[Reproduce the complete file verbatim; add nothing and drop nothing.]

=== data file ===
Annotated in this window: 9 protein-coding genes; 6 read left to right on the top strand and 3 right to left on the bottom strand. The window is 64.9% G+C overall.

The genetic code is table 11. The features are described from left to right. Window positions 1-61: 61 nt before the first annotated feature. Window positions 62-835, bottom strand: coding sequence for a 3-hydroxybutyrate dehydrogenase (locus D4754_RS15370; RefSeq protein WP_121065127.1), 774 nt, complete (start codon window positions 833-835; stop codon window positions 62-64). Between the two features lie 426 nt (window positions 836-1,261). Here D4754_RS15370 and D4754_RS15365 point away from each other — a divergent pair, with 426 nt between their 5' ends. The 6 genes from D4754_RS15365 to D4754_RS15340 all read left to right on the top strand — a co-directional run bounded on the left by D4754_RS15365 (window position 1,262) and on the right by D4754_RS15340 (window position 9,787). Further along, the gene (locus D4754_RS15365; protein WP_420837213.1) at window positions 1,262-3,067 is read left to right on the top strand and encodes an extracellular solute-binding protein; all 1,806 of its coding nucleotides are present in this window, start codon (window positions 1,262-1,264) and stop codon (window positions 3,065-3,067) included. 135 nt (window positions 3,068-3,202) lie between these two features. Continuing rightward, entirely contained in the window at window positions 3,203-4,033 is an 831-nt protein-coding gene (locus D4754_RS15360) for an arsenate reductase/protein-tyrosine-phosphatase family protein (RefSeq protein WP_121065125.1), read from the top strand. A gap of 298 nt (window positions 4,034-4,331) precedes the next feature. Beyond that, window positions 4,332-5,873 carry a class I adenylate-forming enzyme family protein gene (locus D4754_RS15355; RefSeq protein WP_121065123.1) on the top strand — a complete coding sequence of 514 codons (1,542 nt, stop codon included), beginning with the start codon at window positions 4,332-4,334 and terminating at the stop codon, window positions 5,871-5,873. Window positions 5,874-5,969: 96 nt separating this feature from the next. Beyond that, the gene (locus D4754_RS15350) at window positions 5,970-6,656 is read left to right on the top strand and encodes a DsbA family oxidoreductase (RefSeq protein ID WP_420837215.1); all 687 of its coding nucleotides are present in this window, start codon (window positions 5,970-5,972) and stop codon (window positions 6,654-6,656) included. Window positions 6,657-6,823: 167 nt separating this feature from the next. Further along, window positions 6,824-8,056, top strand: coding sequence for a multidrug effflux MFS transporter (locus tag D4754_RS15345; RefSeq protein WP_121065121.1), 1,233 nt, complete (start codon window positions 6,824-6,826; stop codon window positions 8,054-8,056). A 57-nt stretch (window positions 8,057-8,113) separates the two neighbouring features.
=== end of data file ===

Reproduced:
Annotated in this window: 9 protein-coding genes; 6 read left to right on the top strand and 3 right to left on the bottom strand. The window is 64.9% G+C overall.

The genetic code is table 11. The features are described from left to right. Window positions 1-61: 61 nt before the first annotated feature. Window positions 62-835, bottom strand: coding sequence for a 3-hydroxybutyrate dehydrogenase (locus D4754_RS15370; RefSeq protein WP_121065127.1), 774 nt, complete (start codon window positions 833-835; stop codon window positions 62-64). Between the two features lie 426 nt (window positions 836-1,261). Here D4754_RS15370 and D4754_RS15365 point away from each other — a divergent pair, with 426 nt between their 5' ends. The 6 genes from D4754_RS15365 to D4754_RS15340 all read left to right on the top strand — a co-directional run bounded on the left by D4754_RS15365 (window position 1,262) and on the right by D4754_RS15340 (window position 9,787). Further along, the gene (locus D4754_RS15365; protein WP_420837213.1) at window positions 1,262-3,067 is read left to right on the top strand and encodes an extracellular solute-binding protein; all 1,806 of its coding nucleotides are present in this window, start codon (window positions 1,262-1,264) and stop codon (window positions 3,065-3,067) included. 135 nt (window positions 3,068-3,202) lie between these two features. Continuing rightward, entirely contained in the window at window positions 3,203-4,033 is an 831-nt protein-coding gene (locus D4754_RS15360) for an arsenate reductase/protein-tyrosine-phosphatase family protein (RefSeq protein WP_121065125.1), read from the top strand. A gap of 298 nt (window positions 4,034-4,331) precedes the next feature. Beyond that, window positions 4,332-5,873 carry a class I adenylate-forming enzyme family protein gene (locus D4754_RS15355; RefSeq protein WP_121065123.1) on the top strand — a complete coding sequence of 514 codons (1,542 nt, stop codon included), beginning with the start codon at window positions 4,332-4,334 and terminating at the stop codon, window positions 5,871-5,873. Window positions 5,874-5,969: 96 nt separating this feature from the next. Beyond that, the gene (locus D4754_RS15350) at window positions 5,970-6,656 is read left to right on the top strand and encodes a DsbA family oxidoreductase (RefSeq protein ID WP_420837215.1); all 687 of its coding nucleotides are present in this window, start codon (window positions 5,970-5,972) and stop codon (window positions 6,654-6,656) included. Window positions 6,657-6,823: 167 nt separating this feature from the next. Further along, window positions 6,824-8,056, top strand: coding sequence for a multidrug effflux MFS transporter (locus tag D4754_RS15345; RefSeq protein WP_121065121.1), 1,233 nt, complete (start codon window positions 6,824-6,826; stop codon window positions 8,054-8,056). A 57-nt stretch (window positions 8,057-8,113) separates the two neighbouring features.